For example, we have 2 row and 2 columns of an image. And we zoom the image twice.

Concept of Sampling

ROW WISE ZOOMING:

When an image is zoom row-wise, it copies the pixels from row to the new cell

Concept of Sampling

COLUMN SIZE ZOOMING:

Next step is to copy the pixel column-wise to the new adjacent column.

Concept of Sampling

As we can see that the original image was having2 rows and 2 columns, but after zooming the image, it is converted into 4 rows and 4 columns.

Concept of Sampling

Advantages

It is very simple, and we have to copy the pixels.

Disadvantages

When we zoom an image, the output is very blurry. As a result, we have a full blurred image.

Zero order hold

It is another method of zooming. Zero order hold is also known as zoom in twice, as it can only be zoomed twice.

Working

In this method, two adjacent elements are taken from the row, then elements are added, and the result is divided by two. The result is placed in between the elements.

For example:

We have 2 rows and 2 columns of an image and we zoom in the image twice.

Zero order hold

Row Wise Zooming

Zero order hold

When an image is zooming in row-wise, then rows are added (5+6) =11 and then it is divided by 2. We will get 5.5 approximate to 5 and the operation is performed in the second row.

Column Wise Zooming

Zero order hold

When an image is zoomed column-wise, then columns are added (5+7) = 12 and then it is divided by 2. We will get 6, and this operation is performed in all the columns.

As we can see that the original image was having 2 rows and 2 columns but after zooming, the image it is converted into 3 rows and 3 columns.

Zero order hold

It is very simple and it does not create a blurry picture.

Disadvantage

It works on the power of 2.

Reasons behind Twice Zooming

As we have seen in the above example, we have an image of 2 rows and 2 columns. If we want to zoom in an image 7 or 9 times then it cannot be done.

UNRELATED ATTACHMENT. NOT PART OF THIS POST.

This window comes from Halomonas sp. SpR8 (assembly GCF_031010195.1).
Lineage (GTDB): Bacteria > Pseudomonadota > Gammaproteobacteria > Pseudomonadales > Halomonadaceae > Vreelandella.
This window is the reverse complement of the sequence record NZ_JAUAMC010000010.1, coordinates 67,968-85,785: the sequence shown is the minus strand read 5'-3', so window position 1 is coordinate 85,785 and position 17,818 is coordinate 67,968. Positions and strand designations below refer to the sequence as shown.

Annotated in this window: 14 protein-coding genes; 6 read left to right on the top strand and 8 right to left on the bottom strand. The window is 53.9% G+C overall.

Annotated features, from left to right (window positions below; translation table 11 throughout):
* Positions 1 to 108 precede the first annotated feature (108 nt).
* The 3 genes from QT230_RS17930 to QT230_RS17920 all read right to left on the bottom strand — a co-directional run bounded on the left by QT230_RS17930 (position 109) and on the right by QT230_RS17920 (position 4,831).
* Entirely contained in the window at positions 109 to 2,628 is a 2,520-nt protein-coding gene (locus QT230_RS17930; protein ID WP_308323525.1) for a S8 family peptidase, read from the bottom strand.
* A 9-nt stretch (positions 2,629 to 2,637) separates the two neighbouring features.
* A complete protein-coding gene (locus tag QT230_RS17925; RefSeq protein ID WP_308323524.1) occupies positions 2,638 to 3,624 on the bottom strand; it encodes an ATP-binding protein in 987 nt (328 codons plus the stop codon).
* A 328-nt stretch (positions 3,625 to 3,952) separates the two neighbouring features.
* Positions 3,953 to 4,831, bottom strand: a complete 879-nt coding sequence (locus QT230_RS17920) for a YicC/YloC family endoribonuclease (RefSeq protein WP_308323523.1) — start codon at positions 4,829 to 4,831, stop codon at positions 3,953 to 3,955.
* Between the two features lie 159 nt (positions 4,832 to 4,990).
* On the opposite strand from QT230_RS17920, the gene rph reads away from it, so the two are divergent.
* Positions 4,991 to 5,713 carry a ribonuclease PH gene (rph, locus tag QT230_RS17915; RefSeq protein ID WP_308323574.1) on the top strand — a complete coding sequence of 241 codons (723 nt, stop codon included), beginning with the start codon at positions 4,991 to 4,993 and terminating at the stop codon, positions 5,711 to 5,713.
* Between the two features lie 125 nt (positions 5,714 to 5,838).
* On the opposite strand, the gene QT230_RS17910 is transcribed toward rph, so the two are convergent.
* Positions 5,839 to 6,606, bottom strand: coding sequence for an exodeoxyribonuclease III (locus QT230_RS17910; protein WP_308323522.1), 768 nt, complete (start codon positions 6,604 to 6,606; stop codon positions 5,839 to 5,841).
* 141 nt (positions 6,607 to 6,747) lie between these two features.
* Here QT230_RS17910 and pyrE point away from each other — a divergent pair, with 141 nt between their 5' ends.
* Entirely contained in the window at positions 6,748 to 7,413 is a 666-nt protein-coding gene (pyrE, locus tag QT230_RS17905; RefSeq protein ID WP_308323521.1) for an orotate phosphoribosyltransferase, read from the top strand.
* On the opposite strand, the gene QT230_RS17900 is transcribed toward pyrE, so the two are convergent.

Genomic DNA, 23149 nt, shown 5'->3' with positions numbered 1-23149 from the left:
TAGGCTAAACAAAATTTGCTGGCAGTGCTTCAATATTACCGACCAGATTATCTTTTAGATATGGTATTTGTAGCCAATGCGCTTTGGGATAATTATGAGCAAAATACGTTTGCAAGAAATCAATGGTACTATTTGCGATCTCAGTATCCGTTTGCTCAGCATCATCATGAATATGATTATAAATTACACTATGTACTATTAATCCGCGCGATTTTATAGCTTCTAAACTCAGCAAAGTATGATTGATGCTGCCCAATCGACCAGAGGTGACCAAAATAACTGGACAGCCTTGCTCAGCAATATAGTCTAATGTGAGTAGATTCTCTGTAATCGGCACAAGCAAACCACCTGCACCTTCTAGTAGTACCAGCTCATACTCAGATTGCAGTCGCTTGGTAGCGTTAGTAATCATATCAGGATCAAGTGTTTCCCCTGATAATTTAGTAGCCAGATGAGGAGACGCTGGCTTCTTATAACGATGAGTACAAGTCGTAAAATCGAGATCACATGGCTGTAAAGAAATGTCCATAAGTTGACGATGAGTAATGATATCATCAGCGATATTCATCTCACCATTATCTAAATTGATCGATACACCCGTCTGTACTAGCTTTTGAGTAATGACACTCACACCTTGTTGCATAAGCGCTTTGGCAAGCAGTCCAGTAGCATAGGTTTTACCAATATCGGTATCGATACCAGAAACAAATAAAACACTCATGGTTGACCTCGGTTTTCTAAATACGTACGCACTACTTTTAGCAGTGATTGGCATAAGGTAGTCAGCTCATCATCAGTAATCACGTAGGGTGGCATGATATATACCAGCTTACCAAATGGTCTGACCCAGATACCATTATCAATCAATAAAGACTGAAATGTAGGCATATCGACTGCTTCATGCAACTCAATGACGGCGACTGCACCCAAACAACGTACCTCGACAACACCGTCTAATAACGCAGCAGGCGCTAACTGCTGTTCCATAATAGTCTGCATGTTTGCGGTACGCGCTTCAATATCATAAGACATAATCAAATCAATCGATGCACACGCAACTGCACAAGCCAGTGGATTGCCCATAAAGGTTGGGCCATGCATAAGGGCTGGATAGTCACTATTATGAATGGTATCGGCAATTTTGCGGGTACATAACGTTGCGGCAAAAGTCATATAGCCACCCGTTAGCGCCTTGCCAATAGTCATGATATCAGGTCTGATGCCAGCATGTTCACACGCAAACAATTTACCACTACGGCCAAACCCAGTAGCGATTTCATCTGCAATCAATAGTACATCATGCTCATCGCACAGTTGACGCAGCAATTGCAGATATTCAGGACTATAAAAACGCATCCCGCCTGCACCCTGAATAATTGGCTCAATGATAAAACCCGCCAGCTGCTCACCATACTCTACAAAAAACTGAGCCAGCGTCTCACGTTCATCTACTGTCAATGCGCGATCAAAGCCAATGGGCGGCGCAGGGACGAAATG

It can only zoom in the power of 2 i.e 2, 4, 8, 16, 32, etc.

K-Times zooming

K-Times Zooming is the perfect zooming algorithm. In this algorithm, k stands for the zooming factor.

Following are the steps to get a zoomed image which are used in both row and column:

  1. Two adjacent pixels are taken.
  2. Greater pixel is subtracted by a smaller pixel and the result is called OP.
  3. Now, OP is divided by the zooming factor (k).
  4. Now, the result is added in smaller pixel, and then it is placed in between those pixels.

For example:

We have 2 rows and 3 columns of an image. And we have to zoom in the image thrice.

K-Times zooming

In this case, the zooming factor (k) is 3. So, the number of values to be inserted is k-1 = 3-1 = 2.

Row Wise Zooming

Let's take 1st two adjacent pixels. i.e. 2 and 3.

Now, subtract 3 from 2.
3-2=1.
Divide 1 by k
1/3=0.3
Let 0.3 be OP.
Add OP with the lower number
0.3+2=2.3 (approx 2)
And again add OP with a higher number
0.3+3=3.3

Note: We have calculated two values because we have to insert k-1 values.

Now, repeat the above steps for the next two pixels.

K-Times zooming

Column Wise Zooming

In column wise zooming, the same steps are performed as done in row-wise zooming.

K-Times zooming

As, we can see that the original image was having 2 rows and 3 columns but after zooming, the image it is converted into 4 rows and 7 columns.

K-Times zooming

Advantages

It can be zoomed to any factor, thrice or four times or even more.

Disadvantages

Cost of computation is increased due to the additional step in the end.